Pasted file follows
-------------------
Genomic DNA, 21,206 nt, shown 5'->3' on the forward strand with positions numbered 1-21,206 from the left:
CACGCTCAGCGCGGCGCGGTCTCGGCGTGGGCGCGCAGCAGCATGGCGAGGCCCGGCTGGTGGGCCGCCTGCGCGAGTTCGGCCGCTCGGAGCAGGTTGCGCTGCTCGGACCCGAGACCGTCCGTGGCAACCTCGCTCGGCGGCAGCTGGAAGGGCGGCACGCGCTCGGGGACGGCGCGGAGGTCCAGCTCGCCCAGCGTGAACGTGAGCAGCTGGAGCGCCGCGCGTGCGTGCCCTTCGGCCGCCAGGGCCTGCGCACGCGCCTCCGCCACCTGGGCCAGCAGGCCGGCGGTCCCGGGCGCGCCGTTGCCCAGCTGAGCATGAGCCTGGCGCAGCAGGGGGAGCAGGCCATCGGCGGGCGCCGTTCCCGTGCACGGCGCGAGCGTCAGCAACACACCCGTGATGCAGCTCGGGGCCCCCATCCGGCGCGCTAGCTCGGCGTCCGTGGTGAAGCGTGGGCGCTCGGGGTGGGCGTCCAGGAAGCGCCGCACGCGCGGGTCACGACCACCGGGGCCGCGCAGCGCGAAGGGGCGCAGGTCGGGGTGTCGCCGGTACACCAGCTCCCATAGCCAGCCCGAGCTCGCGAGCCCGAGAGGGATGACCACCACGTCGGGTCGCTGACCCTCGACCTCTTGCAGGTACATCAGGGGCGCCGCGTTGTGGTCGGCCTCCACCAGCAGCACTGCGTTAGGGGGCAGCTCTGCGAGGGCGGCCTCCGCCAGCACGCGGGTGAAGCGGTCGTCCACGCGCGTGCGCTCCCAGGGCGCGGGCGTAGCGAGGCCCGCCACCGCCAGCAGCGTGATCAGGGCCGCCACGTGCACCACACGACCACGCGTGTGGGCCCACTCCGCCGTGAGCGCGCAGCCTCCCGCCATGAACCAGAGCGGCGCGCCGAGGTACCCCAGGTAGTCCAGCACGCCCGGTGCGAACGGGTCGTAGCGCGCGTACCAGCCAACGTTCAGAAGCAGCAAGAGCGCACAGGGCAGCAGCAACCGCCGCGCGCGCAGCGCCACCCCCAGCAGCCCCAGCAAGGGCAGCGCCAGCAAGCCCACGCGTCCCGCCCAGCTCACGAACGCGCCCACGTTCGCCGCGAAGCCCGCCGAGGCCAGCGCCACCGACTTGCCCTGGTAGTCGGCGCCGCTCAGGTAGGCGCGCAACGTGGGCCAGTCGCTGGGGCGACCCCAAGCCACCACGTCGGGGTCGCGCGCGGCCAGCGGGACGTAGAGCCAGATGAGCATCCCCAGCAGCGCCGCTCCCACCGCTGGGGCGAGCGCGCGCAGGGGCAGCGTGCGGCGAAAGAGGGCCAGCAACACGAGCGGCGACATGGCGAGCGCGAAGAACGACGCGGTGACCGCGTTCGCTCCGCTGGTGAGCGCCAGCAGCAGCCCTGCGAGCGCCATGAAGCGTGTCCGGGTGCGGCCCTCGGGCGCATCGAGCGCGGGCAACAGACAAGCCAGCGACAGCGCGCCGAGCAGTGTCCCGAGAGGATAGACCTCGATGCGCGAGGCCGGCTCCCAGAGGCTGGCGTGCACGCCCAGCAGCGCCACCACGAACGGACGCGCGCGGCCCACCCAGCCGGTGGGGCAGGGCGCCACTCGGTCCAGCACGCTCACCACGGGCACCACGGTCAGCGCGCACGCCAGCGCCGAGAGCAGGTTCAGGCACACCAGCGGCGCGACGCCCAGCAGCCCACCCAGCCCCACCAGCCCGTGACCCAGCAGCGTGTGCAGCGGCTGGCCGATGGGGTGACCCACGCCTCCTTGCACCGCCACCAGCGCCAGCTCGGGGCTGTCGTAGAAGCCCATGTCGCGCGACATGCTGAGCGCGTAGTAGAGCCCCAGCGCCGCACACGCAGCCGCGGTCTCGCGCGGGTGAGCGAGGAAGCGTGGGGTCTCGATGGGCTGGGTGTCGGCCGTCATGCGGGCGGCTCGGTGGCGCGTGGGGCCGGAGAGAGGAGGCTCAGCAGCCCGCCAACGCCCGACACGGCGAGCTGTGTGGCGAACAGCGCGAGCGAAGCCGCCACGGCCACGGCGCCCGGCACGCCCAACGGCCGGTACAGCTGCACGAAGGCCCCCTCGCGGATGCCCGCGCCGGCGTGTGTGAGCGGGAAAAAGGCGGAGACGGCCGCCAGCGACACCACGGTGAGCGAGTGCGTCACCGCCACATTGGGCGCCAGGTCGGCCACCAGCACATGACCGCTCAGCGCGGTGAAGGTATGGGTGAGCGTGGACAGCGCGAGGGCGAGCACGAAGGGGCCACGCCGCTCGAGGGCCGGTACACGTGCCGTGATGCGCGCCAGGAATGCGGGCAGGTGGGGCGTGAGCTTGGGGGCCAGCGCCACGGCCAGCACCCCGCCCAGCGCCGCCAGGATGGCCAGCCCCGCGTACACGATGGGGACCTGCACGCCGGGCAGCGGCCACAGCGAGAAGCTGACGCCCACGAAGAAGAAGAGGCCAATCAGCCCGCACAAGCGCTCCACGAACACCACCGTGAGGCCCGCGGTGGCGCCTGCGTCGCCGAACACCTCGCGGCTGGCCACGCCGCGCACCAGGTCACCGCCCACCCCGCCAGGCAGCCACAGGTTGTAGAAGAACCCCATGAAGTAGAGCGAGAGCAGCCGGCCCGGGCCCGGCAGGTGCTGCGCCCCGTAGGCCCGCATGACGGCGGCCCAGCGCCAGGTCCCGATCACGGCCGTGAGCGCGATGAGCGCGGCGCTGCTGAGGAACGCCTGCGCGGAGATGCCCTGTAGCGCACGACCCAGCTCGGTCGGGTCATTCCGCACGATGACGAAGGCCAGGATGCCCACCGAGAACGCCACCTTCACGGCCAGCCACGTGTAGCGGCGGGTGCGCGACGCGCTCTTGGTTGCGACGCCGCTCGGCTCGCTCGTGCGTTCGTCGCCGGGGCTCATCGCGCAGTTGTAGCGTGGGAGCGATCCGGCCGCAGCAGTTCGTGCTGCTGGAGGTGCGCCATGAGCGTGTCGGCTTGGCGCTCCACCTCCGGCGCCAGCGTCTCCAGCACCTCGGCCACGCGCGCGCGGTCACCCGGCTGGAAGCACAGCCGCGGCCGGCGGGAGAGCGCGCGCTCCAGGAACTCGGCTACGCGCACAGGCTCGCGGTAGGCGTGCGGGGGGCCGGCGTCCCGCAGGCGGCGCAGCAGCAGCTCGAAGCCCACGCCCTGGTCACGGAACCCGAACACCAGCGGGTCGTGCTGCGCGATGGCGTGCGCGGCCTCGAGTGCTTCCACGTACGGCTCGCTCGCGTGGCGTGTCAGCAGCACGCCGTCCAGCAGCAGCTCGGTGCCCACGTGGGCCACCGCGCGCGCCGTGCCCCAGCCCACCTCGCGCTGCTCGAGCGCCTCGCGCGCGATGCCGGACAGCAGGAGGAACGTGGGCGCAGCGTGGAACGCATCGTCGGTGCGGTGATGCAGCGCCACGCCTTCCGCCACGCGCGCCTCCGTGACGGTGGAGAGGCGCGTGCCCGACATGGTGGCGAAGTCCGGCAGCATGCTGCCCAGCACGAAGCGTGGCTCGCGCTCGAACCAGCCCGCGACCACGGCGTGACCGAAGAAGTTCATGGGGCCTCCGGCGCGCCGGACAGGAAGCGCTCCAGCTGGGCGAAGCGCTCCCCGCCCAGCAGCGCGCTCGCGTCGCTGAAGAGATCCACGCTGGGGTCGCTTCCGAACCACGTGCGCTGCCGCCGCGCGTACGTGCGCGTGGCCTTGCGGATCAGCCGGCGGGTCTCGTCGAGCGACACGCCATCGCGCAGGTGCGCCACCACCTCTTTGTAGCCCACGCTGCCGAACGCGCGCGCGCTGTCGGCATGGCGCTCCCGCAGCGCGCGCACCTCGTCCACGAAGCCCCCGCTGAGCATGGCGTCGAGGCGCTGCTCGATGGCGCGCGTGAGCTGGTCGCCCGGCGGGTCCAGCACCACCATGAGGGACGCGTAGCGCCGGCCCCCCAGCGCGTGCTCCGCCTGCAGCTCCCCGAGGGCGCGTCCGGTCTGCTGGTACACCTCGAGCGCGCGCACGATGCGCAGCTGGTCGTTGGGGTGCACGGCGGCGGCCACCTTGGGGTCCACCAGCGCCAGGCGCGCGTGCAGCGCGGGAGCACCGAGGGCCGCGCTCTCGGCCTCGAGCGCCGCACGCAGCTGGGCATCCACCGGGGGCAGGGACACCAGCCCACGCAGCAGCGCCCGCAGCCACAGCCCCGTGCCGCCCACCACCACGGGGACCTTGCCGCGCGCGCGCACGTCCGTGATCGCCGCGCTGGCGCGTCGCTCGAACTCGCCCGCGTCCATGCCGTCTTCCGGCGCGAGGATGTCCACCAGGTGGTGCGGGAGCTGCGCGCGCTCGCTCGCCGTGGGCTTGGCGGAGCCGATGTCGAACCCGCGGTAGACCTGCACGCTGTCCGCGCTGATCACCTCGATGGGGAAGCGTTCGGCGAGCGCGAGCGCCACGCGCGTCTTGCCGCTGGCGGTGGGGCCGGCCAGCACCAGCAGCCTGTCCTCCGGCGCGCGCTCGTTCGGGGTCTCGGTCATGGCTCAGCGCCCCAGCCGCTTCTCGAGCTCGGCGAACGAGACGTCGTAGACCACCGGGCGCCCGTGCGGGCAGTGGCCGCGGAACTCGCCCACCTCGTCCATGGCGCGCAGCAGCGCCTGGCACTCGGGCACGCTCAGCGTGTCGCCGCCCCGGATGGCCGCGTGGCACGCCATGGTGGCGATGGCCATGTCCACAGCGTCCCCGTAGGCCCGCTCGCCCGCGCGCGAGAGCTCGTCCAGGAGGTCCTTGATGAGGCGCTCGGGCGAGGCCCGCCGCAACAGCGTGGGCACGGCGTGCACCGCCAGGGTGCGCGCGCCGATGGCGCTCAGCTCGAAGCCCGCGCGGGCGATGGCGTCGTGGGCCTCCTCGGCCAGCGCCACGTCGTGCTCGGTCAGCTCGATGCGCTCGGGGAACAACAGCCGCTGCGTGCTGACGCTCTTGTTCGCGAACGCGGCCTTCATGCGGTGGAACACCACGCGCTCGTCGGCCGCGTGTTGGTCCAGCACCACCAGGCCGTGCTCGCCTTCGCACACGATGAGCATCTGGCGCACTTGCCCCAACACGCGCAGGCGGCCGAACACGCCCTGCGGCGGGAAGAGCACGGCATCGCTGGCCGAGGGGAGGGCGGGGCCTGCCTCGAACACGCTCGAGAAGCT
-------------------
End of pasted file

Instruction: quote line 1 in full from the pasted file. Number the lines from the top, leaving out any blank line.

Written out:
Genomic DNA, 21,206 nt, shown 5'->3' on the forward strand with positions numbered 1-21,206 from the left: